Unfortunately, Republican Sen. Tom Coburn now appears to be backing off his threat to require that the 2,074-page health care bill be read aloud before the Senate votes on the scheme to take over a sixth of the nation’s economy.
The Oklahoma lawmaker — who is also a medical doctor — said Thursday there’s uncertainty about whether reading the bill aloud during Thanksgiving week would be productive. He questions whether Americans who might tune in would understand a line-by-line reading. Some GOP colleagues aren’t supporting the effort, anyway.
The senator should go ahead with his plan.
Sen. Coburn says he wants Americans and his Senate colleagues to know what’s in the bill. If hearing it read aloud leaves those who will be subject to these laws confused, whose fault is that — the readers, or those who drafted 2,000 pages of gibberish? Should the Senate enact life-or-death legislation that few who will be subject to it can understand? The question answers itself.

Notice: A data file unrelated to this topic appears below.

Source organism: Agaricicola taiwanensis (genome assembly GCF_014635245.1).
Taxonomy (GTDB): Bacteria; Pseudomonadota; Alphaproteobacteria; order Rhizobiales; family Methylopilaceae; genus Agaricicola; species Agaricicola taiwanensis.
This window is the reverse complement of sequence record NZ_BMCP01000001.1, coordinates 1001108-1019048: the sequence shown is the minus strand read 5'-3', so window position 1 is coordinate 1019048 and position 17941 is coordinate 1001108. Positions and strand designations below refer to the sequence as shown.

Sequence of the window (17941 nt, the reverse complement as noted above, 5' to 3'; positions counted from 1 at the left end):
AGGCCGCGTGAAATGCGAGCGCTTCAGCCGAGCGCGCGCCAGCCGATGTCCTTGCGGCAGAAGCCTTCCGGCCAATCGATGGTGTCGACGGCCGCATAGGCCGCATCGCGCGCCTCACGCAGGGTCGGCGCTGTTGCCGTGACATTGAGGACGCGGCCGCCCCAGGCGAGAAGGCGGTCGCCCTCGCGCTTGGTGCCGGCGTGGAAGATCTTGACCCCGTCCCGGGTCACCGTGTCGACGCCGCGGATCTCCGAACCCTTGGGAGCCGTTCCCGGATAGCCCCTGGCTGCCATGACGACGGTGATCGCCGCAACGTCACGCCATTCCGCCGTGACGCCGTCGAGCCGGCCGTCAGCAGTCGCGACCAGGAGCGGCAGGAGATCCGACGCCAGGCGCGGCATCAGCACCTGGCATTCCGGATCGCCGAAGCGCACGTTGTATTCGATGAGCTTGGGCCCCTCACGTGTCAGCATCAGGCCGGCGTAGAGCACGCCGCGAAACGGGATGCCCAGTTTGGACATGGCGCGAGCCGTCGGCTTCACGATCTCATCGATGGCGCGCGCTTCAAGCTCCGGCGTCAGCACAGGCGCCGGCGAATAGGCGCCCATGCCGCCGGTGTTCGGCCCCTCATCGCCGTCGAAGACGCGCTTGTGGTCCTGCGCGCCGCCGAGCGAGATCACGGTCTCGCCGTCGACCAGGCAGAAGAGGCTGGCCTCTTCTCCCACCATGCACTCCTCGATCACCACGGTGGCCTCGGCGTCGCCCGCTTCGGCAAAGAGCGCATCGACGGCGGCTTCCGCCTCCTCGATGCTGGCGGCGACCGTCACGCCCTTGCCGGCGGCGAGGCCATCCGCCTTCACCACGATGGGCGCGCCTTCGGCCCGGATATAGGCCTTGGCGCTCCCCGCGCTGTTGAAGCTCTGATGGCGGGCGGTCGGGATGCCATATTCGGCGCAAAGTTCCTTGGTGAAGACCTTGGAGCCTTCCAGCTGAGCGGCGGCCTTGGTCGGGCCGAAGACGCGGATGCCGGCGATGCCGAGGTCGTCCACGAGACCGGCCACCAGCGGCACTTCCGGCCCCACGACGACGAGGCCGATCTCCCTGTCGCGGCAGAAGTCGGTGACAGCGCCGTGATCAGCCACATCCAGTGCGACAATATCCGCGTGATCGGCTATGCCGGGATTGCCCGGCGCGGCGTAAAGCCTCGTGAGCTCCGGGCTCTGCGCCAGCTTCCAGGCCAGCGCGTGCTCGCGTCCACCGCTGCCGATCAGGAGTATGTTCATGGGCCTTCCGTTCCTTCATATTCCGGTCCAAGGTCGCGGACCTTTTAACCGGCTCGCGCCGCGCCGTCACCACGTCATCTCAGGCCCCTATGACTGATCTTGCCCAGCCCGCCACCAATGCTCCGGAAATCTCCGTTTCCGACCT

If listeners fail to understand the bill, let them demand that the sponsors explain it to them before voting. Every sentence. Every clause.
“The use of the Senate,” wrote James Madison in Notes of Debates in the Federal Convention of 1787, “is to consist in its proceedings with more coolness, with more system and with more wisdom, than the popular branch.”
An oft-quoted story reports that Thomas Jefferson, upon his return from France following the Constitutional Convention, visited George Washington and asked why the convention delegates had created a Senate. “Why did you pour that coffee into your saucer?” asked Mr. Washington. “To cool it,” said Mr. Jefferson. “Even so,” responded Mr. Washington, “we pour legislation into the senatorial saucer to cool it.”
When a dangerous course is proposed, delay can be a wise course, in itself. Every day given the people to consider this measure — whose only certain result can be to increase our costs along with the stranglehold of government on our health, our safety and our very lives — is one more day of hope.